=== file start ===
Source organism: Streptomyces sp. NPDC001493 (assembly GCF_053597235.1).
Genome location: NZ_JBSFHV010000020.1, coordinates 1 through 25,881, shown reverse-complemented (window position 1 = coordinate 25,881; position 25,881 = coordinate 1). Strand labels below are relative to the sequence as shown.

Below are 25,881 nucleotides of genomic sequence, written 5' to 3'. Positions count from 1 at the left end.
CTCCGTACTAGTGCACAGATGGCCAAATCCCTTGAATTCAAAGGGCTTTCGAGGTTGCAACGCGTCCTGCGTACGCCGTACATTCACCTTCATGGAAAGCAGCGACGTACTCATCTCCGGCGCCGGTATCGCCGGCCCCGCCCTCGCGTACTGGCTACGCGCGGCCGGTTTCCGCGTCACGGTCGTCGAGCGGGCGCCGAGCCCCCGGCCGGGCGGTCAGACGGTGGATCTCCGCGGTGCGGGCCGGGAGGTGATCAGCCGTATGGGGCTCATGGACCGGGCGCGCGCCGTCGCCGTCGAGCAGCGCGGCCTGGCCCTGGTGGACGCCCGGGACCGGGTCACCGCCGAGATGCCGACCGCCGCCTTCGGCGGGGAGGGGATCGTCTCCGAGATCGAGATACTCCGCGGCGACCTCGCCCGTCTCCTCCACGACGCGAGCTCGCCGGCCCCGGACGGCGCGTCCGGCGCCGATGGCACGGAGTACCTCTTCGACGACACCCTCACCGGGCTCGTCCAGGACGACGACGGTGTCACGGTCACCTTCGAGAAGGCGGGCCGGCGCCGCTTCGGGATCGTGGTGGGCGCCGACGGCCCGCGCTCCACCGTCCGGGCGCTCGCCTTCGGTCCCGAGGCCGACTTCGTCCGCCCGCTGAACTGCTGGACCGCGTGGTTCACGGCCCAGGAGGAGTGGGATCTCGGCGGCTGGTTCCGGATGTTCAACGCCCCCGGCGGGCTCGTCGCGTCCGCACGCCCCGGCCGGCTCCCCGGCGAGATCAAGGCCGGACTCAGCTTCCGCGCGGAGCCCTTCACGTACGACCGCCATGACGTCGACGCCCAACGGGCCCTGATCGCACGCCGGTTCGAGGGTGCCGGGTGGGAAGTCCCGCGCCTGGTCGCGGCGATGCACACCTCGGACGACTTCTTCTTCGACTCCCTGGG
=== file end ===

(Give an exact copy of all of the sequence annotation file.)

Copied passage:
Source organism: Streptomyces sp. NPDC001493 (assembly GCF_053597235.1).
Genome location: NZ_JBSFHV010000020.1, coordinates 1 through 25,881, shown reverse-complemented (window position 1 = coordinate 25,881; position 25,881 = coordinate 1). Strand labels below are relative to the sequence as shown.

Below are 25,881 nucleotides of genomic sequence, written 5' to 3'. Positions count from 1 at the left end.
CTCCGTACTAGTGCACAGATGGCCAAATCCCTTGAATTCAAAGGGCTTTCGAGGTTGCAACGCGTCCTGCGTACGCCGTACATTCACCTTCATGGAAAGCAGCGACGTACTCATCTCCGGCGCCGGTATCGCCGGCCCCGCCCTCGCGTACTGGCTACGCGCGGCCGGTTTCCGCGTCACGGTCGTCGAGCGGGCGCCGAGCCCCCGGCCGGGCGGTCAGACGGTGGATCTCCGCGGTGCGGGCCGGGAGGTGATCAGCCGTATGGGGCTCATGGACCGGGCGCGCGCCGTCGCCGTCGAGCAGCGCGGCCTGGCCCTGGTGGACGCCCGGGACCGGGTCACCGCCGAGATGCCGACCGCCGCCTTCGGCGGGGAGGGGATCGTCTCCGAGATCGAGATACTCCGCGGCGACCTCGCCCGTCTCCTCCACGACGCGAGCTCGCCGGCCCCGGACGGCGCGTCCGGCGCCGATGGCACGGAGTACCTCTTCGACGACACCCTCACCGGGCTCGTCCAGGACGACGACGGTGTCACGGTCACCTTCGAGAAGGCGGGCCGGCGCCGCTTCGGGATCGTGGTGGGCGCCGACGGCCCGCGCTCCACCGTCCGGGCGCTCGCCTTCGGTCCCGAGGCCGACTTCGTCCGCCCGCTGAACTGCTGGACCGCGTGGTTCACGGCCCAGGAGGAGTGGGATCTCGGCGGCTGGTTCCGGATGTTCAACGCCCCCGGCGGGCTCGTCGCGTCCGCACGCCCCGGCCGGCTCCCCGGCGAGATCAAGGCCGGACTCAGCTTCCGCGCGGAGCCCTTCACGTACGACCGCCATGACGTCGACGCCCAACGGGCCCTGATCGCACGCCGGTTCGAGGGTGCCGGGTGGGAAGTCCCGCGCCTGGTCGCGGCGATGCACACCTCGGACGACTTCTTCTTCGACTCCCTGGG